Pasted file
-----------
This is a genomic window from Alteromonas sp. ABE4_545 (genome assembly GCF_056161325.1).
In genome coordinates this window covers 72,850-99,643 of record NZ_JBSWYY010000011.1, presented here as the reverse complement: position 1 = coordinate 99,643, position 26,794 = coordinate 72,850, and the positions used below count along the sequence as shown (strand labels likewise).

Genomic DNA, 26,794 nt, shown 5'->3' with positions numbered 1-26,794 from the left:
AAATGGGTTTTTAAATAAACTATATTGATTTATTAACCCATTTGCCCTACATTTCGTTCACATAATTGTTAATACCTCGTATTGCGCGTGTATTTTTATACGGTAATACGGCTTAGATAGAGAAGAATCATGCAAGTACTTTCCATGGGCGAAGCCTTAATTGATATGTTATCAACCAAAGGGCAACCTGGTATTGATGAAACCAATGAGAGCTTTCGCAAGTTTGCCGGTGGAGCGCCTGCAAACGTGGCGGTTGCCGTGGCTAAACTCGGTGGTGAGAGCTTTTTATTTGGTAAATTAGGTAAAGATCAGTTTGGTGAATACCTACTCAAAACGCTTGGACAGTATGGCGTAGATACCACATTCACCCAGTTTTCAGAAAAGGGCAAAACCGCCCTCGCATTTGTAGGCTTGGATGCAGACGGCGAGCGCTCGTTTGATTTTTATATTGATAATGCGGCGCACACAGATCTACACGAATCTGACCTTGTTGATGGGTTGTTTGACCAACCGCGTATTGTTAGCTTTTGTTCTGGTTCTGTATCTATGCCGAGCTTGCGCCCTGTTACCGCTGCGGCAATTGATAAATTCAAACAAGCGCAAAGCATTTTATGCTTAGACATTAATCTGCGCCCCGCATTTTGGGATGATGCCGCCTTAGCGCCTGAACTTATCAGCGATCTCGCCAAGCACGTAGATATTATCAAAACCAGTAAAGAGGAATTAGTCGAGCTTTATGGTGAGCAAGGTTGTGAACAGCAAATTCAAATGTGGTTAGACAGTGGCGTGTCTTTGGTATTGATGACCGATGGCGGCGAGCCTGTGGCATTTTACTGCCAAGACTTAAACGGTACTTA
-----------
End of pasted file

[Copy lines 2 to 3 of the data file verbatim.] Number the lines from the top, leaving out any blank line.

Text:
In genome coordinates this window covers 72,850-99,643 of record NZ_JBSWYY010000011.1, presented here as the reverse complement: position 1 = coordinate 99,643, position 26,794 = coordinate 72,850, and the positions used below count along the sequence as shown (strand labels likewise).

Genomic DNA, 26,794 nt, shown 5'->3' with positions numbered 1-26,794 from the left: